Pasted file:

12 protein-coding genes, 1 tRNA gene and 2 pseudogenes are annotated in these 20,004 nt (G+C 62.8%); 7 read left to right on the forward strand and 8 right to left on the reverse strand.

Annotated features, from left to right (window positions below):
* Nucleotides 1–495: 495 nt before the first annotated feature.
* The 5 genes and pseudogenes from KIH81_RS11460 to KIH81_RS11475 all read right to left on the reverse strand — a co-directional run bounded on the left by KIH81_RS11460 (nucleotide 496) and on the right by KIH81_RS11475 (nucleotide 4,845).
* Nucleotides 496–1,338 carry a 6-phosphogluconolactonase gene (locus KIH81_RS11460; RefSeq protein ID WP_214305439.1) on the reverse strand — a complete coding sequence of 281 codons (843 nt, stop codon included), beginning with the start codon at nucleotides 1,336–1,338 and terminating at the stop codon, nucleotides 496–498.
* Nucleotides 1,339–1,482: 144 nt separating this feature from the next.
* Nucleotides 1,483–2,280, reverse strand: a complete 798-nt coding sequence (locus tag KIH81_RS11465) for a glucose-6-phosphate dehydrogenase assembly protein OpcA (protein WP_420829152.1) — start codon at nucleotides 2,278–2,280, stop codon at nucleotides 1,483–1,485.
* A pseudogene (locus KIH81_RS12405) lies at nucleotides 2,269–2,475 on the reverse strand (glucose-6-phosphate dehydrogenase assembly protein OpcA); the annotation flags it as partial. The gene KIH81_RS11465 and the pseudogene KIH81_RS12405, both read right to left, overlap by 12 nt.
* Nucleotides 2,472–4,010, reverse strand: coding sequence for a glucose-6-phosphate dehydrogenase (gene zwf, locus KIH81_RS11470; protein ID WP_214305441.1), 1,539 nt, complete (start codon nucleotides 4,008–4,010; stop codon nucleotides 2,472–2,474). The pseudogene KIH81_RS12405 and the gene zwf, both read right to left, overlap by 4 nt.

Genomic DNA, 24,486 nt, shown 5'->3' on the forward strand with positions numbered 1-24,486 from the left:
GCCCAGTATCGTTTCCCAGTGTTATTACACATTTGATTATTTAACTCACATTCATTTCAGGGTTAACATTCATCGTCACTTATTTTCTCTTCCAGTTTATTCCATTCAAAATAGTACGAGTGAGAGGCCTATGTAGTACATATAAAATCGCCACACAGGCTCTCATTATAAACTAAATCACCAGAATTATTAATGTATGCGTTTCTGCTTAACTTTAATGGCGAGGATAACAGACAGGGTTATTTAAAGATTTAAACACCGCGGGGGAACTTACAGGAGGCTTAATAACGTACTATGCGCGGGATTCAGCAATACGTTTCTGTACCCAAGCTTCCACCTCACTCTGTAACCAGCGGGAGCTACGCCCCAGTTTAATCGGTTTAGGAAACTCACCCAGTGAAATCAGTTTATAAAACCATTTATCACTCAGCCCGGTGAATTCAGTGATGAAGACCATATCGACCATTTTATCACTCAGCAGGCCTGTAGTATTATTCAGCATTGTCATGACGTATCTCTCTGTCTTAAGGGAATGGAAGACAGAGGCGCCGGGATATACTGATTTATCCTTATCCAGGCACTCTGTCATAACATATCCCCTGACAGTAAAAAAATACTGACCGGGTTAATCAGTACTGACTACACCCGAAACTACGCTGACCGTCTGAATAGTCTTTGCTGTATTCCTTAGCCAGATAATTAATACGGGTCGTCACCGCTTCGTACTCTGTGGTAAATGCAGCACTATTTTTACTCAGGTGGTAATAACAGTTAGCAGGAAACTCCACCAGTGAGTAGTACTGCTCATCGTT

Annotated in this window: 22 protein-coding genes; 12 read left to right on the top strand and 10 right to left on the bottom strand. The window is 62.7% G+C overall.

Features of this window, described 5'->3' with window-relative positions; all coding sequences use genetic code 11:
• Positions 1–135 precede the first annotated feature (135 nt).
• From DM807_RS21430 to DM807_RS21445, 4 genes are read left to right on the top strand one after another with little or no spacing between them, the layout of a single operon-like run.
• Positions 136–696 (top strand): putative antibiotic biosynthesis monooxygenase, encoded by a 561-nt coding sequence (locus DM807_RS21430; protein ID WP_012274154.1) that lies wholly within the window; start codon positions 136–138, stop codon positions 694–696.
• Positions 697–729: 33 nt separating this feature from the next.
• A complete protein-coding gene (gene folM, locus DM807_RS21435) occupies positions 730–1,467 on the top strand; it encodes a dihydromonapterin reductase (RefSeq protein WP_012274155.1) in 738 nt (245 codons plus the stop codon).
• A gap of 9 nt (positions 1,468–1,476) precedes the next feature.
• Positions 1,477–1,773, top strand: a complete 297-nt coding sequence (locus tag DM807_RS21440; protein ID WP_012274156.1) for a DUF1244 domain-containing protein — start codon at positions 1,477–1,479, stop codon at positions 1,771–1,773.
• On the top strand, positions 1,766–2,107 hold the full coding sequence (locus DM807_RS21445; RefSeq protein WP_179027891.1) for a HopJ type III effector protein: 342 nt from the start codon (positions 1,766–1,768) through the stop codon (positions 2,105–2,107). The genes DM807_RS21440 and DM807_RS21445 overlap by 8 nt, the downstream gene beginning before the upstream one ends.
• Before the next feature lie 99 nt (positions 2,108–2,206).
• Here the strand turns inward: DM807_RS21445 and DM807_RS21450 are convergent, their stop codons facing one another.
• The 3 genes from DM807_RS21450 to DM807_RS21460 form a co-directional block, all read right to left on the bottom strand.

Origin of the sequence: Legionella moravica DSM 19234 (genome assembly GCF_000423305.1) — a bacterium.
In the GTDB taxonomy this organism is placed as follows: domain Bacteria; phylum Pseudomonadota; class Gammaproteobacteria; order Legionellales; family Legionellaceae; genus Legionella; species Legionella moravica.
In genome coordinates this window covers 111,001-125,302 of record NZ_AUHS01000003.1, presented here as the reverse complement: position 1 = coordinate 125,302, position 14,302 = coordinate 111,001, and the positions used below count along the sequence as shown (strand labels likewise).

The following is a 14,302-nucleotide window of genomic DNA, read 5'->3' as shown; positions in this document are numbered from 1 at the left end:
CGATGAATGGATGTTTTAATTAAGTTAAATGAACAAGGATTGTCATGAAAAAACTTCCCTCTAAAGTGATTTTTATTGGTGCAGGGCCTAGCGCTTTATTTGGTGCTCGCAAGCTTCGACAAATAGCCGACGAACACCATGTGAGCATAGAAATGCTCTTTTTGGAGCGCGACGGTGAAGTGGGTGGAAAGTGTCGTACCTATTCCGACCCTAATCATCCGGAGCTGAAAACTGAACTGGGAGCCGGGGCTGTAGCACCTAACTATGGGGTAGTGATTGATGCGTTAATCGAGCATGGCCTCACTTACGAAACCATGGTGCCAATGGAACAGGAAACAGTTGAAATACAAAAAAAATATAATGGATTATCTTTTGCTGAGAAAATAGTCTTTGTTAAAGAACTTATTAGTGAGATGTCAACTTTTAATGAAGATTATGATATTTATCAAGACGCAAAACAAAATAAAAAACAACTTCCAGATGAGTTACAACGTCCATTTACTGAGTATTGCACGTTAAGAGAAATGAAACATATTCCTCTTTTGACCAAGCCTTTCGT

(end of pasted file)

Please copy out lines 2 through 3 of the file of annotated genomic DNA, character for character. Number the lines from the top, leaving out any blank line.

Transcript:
Annotated features, from left to right (window positions below):
* Nucleotides 1–495: 495 nt before the first annotated feature.